The last two-and-a-half months were a classic example of why I have been warning traders not to short the stock market. These creeper trends can go on much longer than many people expect and shorts just end up getting whipsawed out multiple times until they're so shell shocked that they can't hold on when they finally do catch the top.
All in all the correct strategy was to remain in cash until the profit-taking event occurred and then buy as close to the bottom as possible.
If I had to guess I would say this will probably turn into a two-step-down affair followed by a two-month volatile consolidation as the dollar rally progresses.
You might recall in my last post I mentioned that the dollar would need to get on the upside of an intermediate cycle before stocks had any realistic chance of correcting. I outlined the conditions that would confirm that the dollar had formed an intermediate cycle low. Those conditions have now been met and it appears that the stock market is ready to deliver the much-anticipated profit-taking event.
During this period, gold should drift generally downward over the next couple of months as the dollar rallies.
There will be plenty of false rallies (just like last Thursday) to sucker traders back in. But I really doubt gold will put in a lasting bottom until the dollar's intermediate cycle tops. Barring a public announcement of QE3, that is unlikely to happen until sentiment reaches extremes again. That almost always requires a move to new highs and usually takes a minimum of one-and-a-half to two months to generate that kind of bullish sentiment.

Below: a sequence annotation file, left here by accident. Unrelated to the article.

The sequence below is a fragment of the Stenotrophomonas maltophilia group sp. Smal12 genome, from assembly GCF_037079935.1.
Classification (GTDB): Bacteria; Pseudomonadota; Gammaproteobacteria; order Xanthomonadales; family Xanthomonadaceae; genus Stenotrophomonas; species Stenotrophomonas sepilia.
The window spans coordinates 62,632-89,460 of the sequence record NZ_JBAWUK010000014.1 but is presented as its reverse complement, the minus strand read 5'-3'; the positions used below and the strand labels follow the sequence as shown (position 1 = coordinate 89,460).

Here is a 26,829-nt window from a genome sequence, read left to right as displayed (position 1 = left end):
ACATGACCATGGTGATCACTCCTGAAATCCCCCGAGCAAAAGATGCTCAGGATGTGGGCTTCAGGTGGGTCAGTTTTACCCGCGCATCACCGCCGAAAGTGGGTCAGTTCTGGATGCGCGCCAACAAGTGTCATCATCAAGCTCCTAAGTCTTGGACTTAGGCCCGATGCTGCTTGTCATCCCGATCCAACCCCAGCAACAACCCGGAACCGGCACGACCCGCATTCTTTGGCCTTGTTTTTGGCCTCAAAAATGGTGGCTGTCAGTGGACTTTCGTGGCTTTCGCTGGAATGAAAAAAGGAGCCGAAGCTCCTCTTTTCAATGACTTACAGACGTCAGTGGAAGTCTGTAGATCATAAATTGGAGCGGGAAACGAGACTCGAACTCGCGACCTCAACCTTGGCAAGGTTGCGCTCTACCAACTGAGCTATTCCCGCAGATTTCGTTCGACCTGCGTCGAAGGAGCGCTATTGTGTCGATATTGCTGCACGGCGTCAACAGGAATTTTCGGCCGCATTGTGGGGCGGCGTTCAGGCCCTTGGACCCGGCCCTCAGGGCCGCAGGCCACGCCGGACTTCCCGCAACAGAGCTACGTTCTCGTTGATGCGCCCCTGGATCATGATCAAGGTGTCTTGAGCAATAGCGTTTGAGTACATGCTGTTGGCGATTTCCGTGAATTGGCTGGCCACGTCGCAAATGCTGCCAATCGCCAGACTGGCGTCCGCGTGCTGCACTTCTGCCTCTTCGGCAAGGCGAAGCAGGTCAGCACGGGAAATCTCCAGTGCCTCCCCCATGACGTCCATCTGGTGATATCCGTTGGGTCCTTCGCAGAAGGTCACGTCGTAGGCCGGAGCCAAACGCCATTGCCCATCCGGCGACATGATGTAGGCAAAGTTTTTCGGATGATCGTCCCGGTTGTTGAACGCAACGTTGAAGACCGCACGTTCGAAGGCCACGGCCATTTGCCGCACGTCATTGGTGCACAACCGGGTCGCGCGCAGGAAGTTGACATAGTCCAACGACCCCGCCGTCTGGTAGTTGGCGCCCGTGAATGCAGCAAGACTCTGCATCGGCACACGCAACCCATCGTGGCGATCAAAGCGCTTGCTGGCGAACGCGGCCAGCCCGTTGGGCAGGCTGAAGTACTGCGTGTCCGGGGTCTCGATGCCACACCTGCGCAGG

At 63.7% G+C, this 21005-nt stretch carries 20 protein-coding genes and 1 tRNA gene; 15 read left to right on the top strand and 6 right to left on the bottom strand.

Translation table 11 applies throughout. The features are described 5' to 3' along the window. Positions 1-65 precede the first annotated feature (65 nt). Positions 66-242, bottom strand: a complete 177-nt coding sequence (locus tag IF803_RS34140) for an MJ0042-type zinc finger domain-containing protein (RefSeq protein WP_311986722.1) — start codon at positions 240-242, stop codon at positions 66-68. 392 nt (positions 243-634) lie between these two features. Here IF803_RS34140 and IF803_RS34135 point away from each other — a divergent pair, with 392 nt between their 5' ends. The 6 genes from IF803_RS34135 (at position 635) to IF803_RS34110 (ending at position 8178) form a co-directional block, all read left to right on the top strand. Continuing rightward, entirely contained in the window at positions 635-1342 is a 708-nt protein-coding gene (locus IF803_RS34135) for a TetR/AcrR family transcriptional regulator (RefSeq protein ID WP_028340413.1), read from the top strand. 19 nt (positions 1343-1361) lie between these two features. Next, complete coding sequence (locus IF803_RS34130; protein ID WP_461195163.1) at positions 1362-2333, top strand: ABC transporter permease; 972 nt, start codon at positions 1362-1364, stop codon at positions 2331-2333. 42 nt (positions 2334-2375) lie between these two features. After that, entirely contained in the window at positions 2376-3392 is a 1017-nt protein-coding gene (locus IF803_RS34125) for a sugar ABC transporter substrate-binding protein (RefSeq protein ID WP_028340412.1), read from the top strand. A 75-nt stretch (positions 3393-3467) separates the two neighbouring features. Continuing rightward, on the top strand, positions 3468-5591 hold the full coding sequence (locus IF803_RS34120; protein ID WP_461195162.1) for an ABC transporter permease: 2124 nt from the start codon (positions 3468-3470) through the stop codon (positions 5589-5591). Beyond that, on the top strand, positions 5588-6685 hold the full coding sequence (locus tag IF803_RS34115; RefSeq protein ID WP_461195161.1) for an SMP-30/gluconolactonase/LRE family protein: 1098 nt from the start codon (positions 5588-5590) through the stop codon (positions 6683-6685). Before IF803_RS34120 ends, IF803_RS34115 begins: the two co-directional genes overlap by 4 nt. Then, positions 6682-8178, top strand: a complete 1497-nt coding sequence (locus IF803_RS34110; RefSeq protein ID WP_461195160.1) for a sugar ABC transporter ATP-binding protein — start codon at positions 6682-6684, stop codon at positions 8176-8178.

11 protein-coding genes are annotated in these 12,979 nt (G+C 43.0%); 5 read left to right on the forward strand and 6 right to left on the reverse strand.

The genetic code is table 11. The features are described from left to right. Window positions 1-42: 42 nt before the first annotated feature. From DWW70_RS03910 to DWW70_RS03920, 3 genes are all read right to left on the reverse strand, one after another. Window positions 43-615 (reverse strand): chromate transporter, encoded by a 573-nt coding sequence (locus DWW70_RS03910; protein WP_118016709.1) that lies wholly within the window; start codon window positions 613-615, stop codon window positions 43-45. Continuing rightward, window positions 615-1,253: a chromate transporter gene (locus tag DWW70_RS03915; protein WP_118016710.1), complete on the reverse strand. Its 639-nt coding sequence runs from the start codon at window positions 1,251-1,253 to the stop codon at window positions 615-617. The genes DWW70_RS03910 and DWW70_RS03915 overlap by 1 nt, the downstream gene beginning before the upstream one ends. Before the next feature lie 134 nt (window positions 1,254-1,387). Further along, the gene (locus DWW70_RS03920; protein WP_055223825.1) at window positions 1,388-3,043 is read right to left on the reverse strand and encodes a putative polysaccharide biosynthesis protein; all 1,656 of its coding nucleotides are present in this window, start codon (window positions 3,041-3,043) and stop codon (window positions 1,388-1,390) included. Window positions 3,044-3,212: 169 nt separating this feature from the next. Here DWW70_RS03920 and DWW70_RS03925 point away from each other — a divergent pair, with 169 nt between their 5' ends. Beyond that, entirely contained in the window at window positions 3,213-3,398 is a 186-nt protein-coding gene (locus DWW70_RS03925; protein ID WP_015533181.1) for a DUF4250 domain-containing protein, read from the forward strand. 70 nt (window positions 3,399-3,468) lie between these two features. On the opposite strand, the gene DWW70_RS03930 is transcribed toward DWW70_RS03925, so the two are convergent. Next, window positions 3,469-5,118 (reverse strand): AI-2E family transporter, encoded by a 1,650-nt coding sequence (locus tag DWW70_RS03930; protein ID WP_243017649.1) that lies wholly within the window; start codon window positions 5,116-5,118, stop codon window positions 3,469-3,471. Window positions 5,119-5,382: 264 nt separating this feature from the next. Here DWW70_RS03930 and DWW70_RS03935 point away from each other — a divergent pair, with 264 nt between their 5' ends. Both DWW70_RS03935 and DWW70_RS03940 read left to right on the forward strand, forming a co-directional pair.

As I have been warning traders for months, the dollar's rally out of its three-year cycle low almost certainly isn't done yet. The rally out of a three-year cycle low usually lasts at least a year, and that's the norm in a secular bear market. Since the three-year cycle low bottomed in May 2011, it's unlikely that we would see a final top until at least May of this year. And since the three-year cycle low in 2011 held above the three-year cycle low that occurred in 2008, there is even a case to be made that the dollar has now entered a secular bull market.
This would imply that despite Fed chairman Ben Bernanke's best efforts, the forces of deflation may be overwhelming the central bank's efforts to reflate. However, I'm confident that if $10 trillion (T) isn't enough, Bernanke will not hesitate to print $50T. I have little doubt that no matter how this progresses it is going to end in a massive inflationary currency crisis.
Toby Connor, Gold Scents